Certificate of Deposit Account Registry Service (Ofer Abarbanel online library)

The Certificate of Deposit Account Registry Service (CDARS), is a US for-profit service that breaks up large deposits (from individuals, companies, nonprofits, public funds, etc.) and places them across a network of more than 3000 banks and savings associations around the United States. This allows depositors to deal with a single bank that participates in CDARS but avoid having funds above the Federal Deposit Insurance Corporation (FDIC) deposit insurance limits in any one bank.[1]

How it works

The service can place multiple millions in deposits per customer and make all of it qualify for FDIC insurance coverage.[2] [3] A customer can achieve a similar result, as far as FDIC insurance is concerned, by going to a traditional deposit broker or opening accounts directly at multiple banks (although depending on the amount this could require a lot more paperwork). With the CDARS service, the customer’s local bank sets the interest rate that will be paid on the entire deposit amount, and the customer gets one consolidated statement from that bank.

The service is used by community and regional banks to obtain deposits they would otherwise be unable to get.[4] The company that provides CDARS, Promontory Interfinancial Network, also promotes something called the Gulf Coast Rebuilding Challenge. That project attempts to get companies to make large deposits in Gulf Coast community banks so those banks will have additional capital for local lending.[5] The American Bankers Association and the Independent Community Bankers Association have come out in support of CDARS.[6] [7] The Bank of New York Mellon provides issuance, custody, settlement, and recordkeeping services for the CDARS network.[8]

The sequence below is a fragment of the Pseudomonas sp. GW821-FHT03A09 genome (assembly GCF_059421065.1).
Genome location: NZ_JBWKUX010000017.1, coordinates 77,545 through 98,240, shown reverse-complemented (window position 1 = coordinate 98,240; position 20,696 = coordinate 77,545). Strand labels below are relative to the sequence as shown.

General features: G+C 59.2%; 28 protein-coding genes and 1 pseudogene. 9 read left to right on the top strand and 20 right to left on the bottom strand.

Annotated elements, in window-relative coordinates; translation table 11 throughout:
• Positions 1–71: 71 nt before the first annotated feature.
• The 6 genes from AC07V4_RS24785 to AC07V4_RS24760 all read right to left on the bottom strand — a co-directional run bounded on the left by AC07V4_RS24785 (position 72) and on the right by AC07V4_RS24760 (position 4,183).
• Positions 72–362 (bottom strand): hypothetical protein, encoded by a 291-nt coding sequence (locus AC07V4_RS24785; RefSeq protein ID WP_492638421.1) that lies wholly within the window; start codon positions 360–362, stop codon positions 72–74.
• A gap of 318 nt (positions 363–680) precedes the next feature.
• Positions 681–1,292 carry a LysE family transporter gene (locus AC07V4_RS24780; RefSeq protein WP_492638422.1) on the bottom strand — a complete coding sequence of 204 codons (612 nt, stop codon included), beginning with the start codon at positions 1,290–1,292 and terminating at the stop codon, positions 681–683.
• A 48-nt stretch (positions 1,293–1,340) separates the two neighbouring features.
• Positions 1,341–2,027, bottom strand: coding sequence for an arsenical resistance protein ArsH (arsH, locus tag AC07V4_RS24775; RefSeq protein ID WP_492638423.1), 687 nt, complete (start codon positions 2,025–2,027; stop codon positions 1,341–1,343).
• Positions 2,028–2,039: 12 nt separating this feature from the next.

All FDIC insured banks, like the banks that receive deposits through CDARS pay premiums into the FDIC insurance fund based on their deposits and risk levels. The FDIC has confirmed that deposits placed through a deposit placement service such as CDARS are eligible for “pass-through” FDIC insurance.[9] The FDIC has not endorsed any particular method of maximizing FDIC insurance coverage, but states that depositors should “protect all (their) deposits with FDIC insurance.”[10]


Specific references:

  1. ^Bruce, Laura (April 16, 2009). “6 Ways To Insure Excess Deposits”. Bankrate. Archived from the original on February 28, 2017.
  2. ^Kim, Jane J. (September 18, 2008). “Your Cash: How Safe is Safe?”. The Wall Street Journal.
  3. ^“CDARS – the Certificate of Deposit Account Registry Service”.
  4. ^ABA Banking Journal Community Bank Competitiveness Survey 2007
  5. ^“ICBA Joins Gulf Coast Rebuilding Challenge”. ICBA.org (Press release). Washington, D.C. November 20, 2006. Archived from the original on September 8, 2015.
  6. ^“CDARS – Promontory Interfinancial Network”. aba.com. American Bankers Association. Archived from the original on January 2, 2017.
  7. ^“Archived copy”. Archived from the original on 2011-07-22. Retrieved 2009-02-05.
  8. ^“Alliances”. Promontory Interfinancial Network. Retrieved 2019-09-05.
  9. ^“Increasing Deposit Insurance Coverage for Municipalities and Other Units of General Government: Results of the 2006 FDIC Study”. FDIC Quarterly. Washington, D.C.: FDIC. 2 (1). 2008. ISSN 1944-8880.
  10. ^FDIC Consumer News, Winter 2006/2007

General references:

  • Expanding FDIC Insurance Past Usual Limits (Television) from abclocal.go.com
  • Keeping Your Cash Safe from washingtonpost.com
  • Deposit Program Could Prevent Bank Runs from bizjournals.com
  • Money Protection Only Goes So Far, So Know The Risks from chicagotribune.com
  • Wall Street Journal Online:
    • Help For Money Funds
    • Your Cash: How Safe is Safe?
    • Banks Spread Deposits, and Risks: Multibank System Meets FDIC Limit, but Rates are Lower
  • Covering Your Butt If the Bank Goes Bust from forbes.com


Ofer Abarbanel online library